Growing Up Rejection: Finding Freedom from Fear of Rejection

by | Nov 4, 2016 | Christian Living

I remember we were riding in the car on the way to a friend’s birthday party, maybe I was 11 or 12. My dad starts talking, he taught me a very important lesson that day. He told me to include everybody. He said “No one likes to feel left out. Make every girl there feel welcomed, invited, and part of the party.”

I’m not sure what prompted that from my dad. He knows people really well, he’s very much a people person. He taught me that people like to talk about themselves most of all. To this day whenever I find myself in a new group of people I ask them about themselves. He definitely trained me in his ways that day, going to the birthday party. What truth he imparted! 

Being challenged by my dad to include everyone really made an impact. From that point on, I had an eye for girls in my environment who looked left out. I was homeschooled so I already didn’t fit in with my youth group which seemed pretty segregated by school community. So I became the ringleader for those of us who didn’t belong. Ever since that birthday party, I wanted everyone to feel that they belonged. I saw the sharp pain of rejection all around me and sought to remedy it.

Fast forward . . . Years later . . .

The other day I was watching a video series called “Say Something” with Kay Wyma and Friends, watch it here.

She had Lysa TerKeurst and her other author friends around her kitchen table discussing rejection and Lysa’s new book Uninvited:  Living Loved When You Feel Less Than, Left Out, and Lonely. Someone pulled this quote from her book, “Live from the abundant place that you are loved and you won’t find yourself begging others for scraps of love.”


Scraps of love, tidbits of affirmation . . . If my social media feed had a theme it might be THAT.

Think about it:  Let me just put out this picture of my cute kids doing something mundane and see how many “Likes” it gets. I’m going to tell all the world something funny I thought of today and see who comments.

It’s like we are all shouting out loud: Who will affirm me out there?

Who will tell me I’m funny, smart, pretty, etc . . .?

Who will say my kids are cute?

We want scraps of love from anyone who will offer them down to us, like dogs at the kitchen table.

Why Are We So Desperate for Affirmation?

What are we doing?! What happened to making everyone feel welcome, invited, and part of the party? How did I shift from including everyone to begging to fit in, belong, be part of the cool kids team of Facebookers who portray only their best life?

Lysa quoted from her book, “We are either trying to heal from a past rejection, we’re trying to deal with a present day rejection or we’re fearing an unexpected rejection might be just around the corner.” Oh goodness, that’s it right there!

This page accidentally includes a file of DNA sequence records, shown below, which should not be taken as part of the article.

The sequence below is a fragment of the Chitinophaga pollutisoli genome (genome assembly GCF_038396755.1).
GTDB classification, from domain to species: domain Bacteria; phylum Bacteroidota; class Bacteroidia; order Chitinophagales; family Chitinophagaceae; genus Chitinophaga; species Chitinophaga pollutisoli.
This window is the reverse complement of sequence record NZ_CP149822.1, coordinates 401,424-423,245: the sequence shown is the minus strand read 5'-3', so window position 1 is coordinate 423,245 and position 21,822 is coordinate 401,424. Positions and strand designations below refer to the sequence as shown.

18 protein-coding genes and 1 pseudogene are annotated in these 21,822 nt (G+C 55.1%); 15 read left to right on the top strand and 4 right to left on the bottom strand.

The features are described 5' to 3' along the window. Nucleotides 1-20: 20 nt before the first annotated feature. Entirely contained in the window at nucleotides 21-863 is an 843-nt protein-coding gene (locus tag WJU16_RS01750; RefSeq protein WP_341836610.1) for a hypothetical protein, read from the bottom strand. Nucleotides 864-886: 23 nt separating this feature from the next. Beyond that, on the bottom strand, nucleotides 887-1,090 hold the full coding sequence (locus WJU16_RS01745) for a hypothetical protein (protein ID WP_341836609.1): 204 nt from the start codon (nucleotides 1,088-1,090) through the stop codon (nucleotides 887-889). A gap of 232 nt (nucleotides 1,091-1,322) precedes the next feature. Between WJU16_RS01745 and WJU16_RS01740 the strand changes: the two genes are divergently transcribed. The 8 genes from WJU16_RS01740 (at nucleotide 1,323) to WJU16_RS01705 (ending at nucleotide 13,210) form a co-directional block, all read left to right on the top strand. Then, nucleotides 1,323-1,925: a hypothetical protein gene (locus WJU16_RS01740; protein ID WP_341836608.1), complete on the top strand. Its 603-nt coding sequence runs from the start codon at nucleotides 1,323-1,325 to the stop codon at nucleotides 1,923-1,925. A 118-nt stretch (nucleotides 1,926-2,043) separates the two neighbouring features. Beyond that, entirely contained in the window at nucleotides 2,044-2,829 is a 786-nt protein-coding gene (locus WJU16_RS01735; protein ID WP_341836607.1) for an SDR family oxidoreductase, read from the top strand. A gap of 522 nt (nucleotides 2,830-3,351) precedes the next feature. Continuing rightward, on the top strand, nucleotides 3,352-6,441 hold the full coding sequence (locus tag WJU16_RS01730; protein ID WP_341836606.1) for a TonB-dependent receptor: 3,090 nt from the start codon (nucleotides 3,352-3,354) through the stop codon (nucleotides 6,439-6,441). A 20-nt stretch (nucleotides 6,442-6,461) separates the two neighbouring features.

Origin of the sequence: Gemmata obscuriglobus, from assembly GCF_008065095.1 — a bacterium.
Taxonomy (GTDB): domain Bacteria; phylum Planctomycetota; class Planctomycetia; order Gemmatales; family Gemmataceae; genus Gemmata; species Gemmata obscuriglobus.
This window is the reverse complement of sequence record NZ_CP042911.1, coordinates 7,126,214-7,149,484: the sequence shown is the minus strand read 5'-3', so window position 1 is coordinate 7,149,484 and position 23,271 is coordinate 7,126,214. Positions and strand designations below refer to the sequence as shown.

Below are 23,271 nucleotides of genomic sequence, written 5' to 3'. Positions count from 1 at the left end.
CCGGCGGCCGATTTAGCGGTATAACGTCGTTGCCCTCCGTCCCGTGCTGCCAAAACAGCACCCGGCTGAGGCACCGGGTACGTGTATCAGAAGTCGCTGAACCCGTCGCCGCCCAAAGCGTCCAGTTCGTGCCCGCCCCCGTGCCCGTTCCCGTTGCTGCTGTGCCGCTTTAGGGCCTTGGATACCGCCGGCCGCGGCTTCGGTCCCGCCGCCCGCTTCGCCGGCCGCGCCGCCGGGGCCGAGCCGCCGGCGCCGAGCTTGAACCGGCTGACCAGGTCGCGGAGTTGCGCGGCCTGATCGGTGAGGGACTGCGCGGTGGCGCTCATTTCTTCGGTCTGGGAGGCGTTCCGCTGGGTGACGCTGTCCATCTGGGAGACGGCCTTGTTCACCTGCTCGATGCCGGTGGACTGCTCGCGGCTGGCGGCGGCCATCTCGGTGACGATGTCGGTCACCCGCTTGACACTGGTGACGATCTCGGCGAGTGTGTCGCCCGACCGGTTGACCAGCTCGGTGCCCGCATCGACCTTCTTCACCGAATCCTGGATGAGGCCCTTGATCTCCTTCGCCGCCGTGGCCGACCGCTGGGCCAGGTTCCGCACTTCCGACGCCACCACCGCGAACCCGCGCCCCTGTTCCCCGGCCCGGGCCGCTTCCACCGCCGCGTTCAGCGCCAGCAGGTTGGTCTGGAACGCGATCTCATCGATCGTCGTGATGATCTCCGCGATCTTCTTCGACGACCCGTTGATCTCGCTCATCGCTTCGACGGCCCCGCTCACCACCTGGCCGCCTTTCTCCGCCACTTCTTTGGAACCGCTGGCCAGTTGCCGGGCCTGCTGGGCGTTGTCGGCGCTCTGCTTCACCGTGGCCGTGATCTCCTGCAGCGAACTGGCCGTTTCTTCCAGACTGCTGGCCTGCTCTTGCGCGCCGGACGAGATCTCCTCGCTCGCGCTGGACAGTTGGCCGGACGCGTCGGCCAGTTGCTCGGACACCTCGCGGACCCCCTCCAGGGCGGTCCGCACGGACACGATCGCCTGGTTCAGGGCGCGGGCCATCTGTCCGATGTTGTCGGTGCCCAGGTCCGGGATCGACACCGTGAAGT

So much of what I portray in my cyber reality is to prevent any future rejection. If I can show the world that I am busy doing fun things, perfectly content to raise “A-Okay” children who always behave, and while I’m at it, look tan and fit doing it. Well, who could reject me then? With whom wouldn’t I fit in? Everyone would want to be my friend.

How have I stumbled so far from the simple truth my dad taught me so many years ago?

Of course I don’t have to live life like this. These are symptoms of a heart that is not satisfied by God’s great, deep love for us, his broken daughters. When I let God’s truth about me sink in–the reason I was put here with this man, this family, this city, this place in time– I can stop comparing with other women on social media. I turn my gaze from all the ways I feel left out to all the ways I am uniquely blessed and BAM! Back to the beginning. Boosted in confidence by my ever-loving Creator God, I do not fear stepping out and reaching out to lonely women who feel like they don’t belong.

Together, we can stave off rejection for one woman at a time!

Have you ever experienced online rejection? What does rejection look like on social media? I have been unfriended. It stings! If feels like I’m being rejected out of her life, out of the community I used to have with her. I’m going to let it motivate me to be even more inclusive.

The pain of rejection lingers all around us. As mothers, wives, women, Christ followers, we are not promised popularity. We are not promised to be the center of attention. Nope, we are called to be servants to all–to put everyone else’s needs before our own. What humility! Maybe then, when I have spent all on loving others, making everyone else feel included, maybe then I’ll be too tired to care whether I was invited to the “It” party of the year.

(Post contains affiliate links)

Esther V PhotoEsther is a recovering perfectionist who lives in Dallas, TX with her husband of four years, Riqui, their two boys, preschooler Emory and baby Elio. She revels in God’s grace and attempts to dish it out to everyone in her life. And she loves to cook and grocery shop. Read Esther’s posts here.


Submit a Comment

Your email address will not be published. Required fields are marked *

This site uses Akismet to reduce spam. Learn how your comment data is processed.

compared to who podcast for Christian women body image and insecurity

Buy Me A Coffee